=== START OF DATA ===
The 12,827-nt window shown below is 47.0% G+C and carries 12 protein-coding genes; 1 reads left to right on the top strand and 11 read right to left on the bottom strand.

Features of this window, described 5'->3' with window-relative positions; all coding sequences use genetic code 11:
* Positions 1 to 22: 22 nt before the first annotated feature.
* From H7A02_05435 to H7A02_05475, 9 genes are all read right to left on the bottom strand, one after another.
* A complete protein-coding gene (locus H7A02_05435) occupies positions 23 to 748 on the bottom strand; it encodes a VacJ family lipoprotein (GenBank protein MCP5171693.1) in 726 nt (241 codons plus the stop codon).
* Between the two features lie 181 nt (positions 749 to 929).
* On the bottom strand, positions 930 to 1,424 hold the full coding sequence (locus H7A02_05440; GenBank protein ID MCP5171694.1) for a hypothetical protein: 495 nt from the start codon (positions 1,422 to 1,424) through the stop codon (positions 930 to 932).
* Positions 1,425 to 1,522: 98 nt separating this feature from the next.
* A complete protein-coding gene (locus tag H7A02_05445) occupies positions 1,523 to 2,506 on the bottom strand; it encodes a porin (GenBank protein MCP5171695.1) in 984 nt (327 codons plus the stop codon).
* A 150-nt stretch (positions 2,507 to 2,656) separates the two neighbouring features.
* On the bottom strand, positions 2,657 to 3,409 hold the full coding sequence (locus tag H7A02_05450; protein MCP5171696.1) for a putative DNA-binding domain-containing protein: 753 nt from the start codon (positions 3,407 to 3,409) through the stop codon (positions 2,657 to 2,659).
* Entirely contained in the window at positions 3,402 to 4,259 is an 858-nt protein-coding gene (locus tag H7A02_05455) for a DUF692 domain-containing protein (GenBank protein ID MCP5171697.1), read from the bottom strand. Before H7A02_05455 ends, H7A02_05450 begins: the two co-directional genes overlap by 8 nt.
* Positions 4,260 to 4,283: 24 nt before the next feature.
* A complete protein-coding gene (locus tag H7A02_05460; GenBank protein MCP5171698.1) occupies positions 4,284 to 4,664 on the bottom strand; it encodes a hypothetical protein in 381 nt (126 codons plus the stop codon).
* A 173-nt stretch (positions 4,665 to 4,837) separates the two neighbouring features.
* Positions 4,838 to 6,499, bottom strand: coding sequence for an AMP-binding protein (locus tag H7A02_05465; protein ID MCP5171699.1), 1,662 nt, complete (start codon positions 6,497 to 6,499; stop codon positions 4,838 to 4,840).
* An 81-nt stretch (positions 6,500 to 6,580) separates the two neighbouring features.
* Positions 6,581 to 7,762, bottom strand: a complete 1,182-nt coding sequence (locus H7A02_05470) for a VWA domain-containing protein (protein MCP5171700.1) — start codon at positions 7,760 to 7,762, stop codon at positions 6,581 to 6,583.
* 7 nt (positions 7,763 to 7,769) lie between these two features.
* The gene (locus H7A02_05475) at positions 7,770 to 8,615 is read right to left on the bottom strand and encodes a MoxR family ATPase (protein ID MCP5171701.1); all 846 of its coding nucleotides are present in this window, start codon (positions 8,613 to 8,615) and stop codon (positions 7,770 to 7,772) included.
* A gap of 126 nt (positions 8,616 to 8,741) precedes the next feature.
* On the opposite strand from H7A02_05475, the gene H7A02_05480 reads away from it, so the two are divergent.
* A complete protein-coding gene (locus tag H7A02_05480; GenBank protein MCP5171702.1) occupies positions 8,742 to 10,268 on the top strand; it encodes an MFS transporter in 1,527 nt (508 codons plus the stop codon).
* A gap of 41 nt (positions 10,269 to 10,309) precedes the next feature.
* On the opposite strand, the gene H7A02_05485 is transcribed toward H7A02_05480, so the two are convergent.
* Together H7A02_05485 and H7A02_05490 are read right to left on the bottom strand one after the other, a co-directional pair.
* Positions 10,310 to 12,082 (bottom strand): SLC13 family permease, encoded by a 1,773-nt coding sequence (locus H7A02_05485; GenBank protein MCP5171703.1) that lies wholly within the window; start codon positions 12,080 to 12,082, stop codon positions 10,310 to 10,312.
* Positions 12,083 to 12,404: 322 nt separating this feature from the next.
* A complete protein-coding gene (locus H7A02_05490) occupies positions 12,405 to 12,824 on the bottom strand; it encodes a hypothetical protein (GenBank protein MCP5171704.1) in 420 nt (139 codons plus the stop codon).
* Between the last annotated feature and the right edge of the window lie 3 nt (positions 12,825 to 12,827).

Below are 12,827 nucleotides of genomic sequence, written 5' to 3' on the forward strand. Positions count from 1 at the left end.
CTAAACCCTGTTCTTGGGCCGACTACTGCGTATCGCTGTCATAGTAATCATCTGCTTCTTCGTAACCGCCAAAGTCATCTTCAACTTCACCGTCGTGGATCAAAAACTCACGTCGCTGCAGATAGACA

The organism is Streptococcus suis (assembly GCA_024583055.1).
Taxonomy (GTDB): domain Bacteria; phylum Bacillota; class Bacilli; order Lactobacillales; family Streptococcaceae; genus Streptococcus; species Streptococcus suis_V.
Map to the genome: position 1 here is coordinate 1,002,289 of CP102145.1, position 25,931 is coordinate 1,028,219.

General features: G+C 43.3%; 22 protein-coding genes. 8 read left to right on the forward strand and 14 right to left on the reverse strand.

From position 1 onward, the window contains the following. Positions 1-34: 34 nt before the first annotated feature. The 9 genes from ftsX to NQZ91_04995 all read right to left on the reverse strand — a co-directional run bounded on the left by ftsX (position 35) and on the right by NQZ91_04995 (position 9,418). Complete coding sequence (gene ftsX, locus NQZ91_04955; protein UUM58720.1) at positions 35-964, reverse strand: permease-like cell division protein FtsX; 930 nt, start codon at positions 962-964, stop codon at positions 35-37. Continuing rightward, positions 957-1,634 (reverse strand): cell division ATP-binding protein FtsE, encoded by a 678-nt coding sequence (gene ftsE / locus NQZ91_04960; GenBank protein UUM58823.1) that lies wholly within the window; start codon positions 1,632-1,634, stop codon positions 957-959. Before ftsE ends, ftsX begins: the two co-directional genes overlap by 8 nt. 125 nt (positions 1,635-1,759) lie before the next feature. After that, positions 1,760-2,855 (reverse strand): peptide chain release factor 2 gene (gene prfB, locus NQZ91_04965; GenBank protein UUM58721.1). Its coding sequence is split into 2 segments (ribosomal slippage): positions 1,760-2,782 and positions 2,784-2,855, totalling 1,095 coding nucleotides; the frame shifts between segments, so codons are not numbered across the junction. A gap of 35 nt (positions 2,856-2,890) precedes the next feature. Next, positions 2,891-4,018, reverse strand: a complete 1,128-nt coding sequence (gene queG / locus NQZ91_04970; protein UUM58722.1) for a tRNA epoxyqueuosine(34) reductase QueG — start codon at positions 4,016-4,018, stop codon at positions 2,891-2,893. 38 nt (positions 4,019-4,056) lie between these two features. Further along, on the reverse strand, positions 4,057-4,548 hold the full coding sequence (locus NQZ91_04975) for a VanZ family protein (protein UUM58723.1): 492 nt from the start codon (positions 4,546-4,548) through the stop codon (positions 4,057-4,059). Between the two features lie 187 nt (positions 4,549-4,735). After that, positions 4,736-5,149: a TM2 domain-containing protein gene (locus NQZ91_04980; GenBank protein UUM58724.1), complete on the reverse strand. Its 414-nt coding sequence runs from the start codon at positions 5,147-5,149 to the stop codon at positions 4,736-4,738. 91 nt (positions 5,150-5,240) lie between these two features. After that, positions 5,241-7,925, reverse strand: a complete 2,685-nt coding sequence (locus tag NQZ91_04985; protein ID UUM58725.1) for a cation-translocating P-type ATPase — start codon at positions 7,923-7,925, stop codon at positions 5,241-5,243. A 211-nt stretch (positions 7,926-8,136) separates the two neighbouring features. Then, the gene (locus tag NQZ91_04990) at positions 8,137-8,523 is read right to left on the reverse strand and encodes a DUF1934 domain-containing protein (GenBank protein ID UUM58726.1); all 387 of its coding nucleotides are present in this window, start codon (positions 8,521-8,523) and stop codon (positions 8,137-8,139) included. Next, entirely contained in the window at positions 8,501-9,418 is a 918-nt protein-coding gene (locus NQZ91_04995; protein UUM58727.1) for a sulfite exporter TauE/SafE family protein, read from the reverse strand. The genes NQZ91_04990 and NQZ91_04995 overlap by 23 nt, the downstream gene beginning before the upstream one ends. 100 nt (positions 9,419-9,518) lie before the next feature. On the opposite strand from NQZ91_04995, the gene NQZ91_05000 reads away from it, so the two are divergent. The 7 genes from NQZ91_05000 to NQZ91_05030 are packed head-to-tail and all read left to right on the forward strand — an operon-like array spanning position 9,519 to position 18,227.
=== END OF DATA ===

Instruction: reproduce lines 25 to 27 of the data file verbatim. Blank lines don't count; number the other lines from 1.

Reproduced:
* On the opposite strand, the gene H7A02_05485 is transcribed toward H7A02_05480, so the two are convergent.
* Together H7A02_05485 and H7A02_05490 are read right to left on the bottom strand one after the other, a co-directional pair.
* Positions 10,310 to 12,082 (bottom strand): SLC13 family permease, encoded by a 1,773-nt coding sequence (locus H7A02_05485; GenBank protein MCP5171703.1) that lies wholly within the window; start codon positions 12,080 to 12,082, stop codon positions 10,310 to 10,312.